Tomorrow, June 10, 2022, the CTGTAC will convene to discuss the efficacy and safety of betibeglogene autotemcel (beti-cel), an investigational LVV gene therapy for patients with beta-thalassemia who require regular red blood cell transfusions.
Adrenoleukodystrophy (ALD) is a rare, X-linked metabolic disorder that primarily affects males; worldwide, an estimated one in 21,000 male newborns are diagnosed with ALD. The disorder is caused by mutations in the ABCD1 gene that affect the production of adrenoleukodystrophy protein (ALDP) and subsequently leads to toxic accumulation of very long-chain fatty acids (VLCFAs), primarily in the adrenal gland and white matter of the brain and spinal cord. Approximately 40% of boys with ALD will develop CALD, the most severe form of ALD. CALD is a progressive and irreversible neurodegenerative disease that involves the breakdown of myelin, the protective sheath that nerve cells need to function effectively, especially for thinking and muscle control. The onset of symptoms of CALD typically occurs in childhood (median age 7). Early diagnosis and treatment of CALD is essential, as nearly half of patients who do not receive treatment die within five years of symptom onset.
About elivaldogene autotemcel (eli-cel) gene therapy
eli-cel (pronounced ELL ee cell) uses ex vivo transduction with the Lenti-D lentiviral vector (LVV) to add functional copies of the ABCD1 gene into a patient’s own hematopoietic stem cells (HSCs). The addition of the functional ABCD1 gene allows patients to produce the ALD protein (ALDP), which is thought to facilitate the breakdown of very long-chain fatty acids (VLCFAs). The expression of ALDP and effect of eli-cel is expected to be life-long. The goal of treatment with eli-cel is to stop the progression of CALD and, consequently, preserve as much neurological function as possible, including the preservation of motor function and communication ability. Importantly, with eli-cel, there is no need for donor HSCs from another person.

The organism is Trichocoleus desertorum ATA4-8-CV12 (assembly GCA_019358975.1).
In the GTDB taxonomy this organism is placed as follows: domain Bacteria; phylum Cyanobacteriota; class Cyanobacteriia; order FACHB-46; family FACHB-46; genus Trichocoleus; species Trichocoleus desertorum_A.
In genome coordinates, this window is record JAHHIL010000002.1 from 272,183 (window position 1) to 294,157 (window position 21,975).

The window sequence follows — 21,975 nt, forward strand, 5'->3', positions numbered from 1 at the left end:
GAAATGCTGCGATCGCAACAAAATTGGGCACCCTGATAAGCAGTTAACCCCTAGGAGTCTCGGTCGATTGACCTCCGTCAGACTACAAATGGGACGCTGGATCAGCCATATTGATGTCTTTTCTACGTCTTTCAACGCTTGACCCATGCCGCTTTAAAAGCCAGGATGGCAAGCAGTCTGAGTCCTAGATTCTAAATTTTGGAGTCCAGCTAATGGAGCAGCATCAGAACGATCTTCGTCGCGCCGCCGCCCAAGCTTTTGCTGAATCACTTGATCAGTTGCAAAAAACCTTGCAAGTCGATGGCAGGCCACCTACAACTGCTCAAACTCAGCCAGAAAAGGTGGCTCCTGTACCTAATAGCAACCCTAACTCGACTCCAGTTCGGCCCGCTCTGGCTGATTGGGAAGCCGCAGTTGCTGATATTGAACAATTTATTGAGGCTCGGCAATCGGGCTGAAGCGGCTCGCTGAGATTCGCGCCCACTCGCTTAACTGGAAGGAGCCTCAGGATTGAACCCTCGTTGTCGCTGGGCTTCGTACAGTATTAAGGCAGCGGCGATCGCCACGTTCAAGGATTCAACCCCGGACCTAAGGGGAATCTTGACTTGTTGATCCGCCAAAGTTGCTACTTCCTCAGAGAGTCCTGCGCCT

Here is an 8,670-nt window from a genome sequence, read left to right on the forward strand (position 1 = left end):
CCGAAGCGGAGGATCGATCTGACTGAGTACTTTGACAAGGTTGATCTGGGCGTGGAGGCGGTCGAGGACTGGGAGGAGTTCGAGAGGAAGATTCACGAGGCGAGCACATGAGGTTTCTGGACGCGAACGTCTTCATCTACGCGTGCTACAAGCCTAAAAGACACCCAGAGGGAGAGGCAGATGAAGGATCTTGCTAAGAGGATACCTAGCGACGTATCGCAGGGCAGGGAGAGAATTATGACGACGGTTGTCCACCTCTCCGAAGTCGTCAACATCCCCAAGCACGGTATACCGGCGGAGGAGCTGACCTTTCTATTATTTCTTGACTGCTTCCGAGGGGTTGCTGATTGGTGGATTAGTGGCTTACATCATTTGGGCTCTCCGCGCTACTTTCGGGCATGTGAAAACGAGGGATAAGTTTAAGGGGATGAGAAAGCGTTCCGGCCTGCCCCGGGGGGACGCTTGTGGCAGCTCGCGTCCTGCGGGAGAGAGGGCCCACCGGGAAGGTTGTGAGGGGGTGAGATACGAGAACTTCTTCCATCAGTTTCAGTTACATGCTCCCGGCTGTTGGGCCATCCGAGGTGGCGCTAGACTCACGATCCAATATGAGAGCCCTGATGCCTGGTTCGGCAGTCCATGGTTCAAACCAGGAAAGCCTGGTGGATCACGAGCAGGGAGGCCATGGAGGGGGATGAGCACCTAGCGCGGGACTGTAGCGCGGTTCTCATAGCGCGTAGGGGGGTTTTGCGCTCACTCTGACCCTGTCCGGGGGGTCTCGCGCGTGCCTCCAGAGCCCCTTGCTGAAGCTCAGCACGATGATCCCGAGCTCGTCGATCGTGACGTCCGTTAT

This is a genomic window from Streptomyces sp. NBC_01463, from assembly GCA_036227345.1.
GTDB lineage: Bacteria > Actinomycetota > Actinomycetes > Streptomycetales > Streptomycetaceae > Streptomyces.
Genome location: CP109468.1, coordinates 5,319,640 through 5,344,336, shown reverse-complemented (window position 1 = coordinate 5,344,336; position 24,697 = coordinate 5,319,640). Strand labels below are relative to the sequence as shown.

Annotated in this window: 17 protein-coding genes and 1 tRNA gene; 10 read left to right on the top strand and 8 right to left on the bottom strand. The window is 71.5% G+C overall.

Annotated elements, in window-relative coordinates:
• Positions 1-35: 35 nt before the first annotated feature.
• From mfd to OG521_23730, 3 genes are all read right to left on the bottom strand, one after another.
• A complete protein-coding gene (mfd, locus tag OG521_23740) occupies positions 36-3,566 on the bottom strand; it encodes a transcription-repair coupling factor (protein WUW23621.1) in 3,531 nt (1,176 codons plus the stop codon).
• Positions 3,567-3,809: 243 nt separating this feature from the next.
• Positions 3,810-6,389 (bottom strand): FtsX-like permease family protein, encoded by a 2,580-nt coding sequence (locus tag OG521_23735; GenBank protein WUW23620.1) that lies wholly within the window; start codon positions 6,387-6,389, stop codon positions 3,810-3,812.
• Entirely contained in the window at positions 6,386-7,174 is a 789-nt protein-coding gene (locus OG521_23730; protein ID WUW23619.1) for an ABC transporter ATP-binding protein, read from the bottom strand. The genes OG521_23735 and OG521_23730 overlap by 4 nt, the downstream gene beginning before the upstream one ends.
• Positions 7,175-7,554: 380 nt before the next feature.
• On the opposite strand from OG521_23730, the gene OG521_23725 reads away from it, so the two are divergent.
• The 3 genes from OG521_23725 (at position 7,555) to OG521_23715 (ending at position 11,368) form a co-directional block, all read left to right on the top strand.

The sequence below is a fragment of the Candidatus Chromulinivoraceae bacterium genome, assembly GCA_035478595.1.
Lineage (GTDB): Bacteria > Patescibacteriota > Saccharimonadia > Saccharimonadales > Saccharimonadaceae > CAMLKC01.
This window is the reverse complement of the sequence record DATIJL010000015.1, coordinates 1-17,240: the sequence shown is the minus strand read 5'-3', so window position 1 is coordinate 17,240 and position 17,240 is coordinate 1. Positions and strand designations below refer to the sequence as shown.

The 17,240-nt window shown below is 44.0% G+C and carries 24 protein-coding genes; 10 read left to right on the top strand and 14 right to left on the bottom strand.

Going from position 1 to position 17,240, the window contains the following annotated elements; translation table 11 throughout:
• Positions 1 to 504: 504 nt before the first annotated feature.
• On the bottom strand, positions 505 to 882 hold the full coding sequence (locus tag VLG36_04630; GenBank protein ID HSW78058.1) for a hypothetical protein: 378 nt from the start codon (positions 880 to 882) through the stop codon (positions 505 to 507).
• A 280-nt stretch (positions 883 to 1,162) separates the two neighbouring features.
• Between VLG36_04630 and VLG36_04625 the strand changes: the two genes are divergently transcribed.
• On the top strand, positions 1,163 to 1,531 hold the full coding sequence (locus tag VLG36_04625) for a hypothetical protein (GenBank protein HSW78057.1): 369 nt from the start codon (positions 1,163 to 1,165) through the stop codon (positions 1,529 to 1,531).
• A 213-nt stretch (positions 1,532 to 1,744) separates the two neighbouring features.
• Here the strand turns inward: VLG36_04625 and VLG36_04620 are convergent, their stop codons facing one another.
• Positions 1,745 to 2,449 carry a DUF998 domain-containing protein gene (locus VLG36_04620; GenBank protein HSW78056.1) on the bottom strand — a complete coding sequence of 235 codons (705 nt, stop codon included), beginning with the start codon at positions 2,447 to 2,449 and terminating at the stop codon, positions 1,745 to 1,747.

bluebird bio’s clinical development program for eli-cel includes the completed pivotal Phase 2/3 Starbeam study (ALD-102) and the ongoing Phase 3 ALD-104 study, which has completed enrollment and treatment of all patients. Additionally, bluebird bio is conducting a long-term safety and efficacy follow-up study (LTF-304) for patients who have received eli-cel for CALD and completed two years of follow-up in ALD-102 or ALD-104. Enrollment into studies of eli-cel is currently on hold with the FDA and follow-up of all patients continues, per protocol.
In ALD-102, 90.6% (29/32) of patients met the primary endpoint of Major Functional Disabilities (MFD)-free survival at 24 months. As previously reported, two patients withdrew from study ALD-102 at investigator discretion, and one additional subject experienced rapid disease progression early after treatment, resulting in MFDs and subsequent death. All patients who completed ALD-102 enrolled in a long-term follow-up study (LTF-304). The median duration of follow-up is approximately four years (49 months; 13.4, 88.1).
Adverse reactions attributed to eli-cel observed in clinical trials include myelodysplastic syndrome, viral cystitis, pancytopenia, and nausea and vomiting. There have been no reports of graft-versus-host-disease, graft failure or rejection, transplant-related mortality, or replication competent lentivirus in the 67 patients who received eli-cel in clinical studies (ALD-102, ALD-104, LTF-304).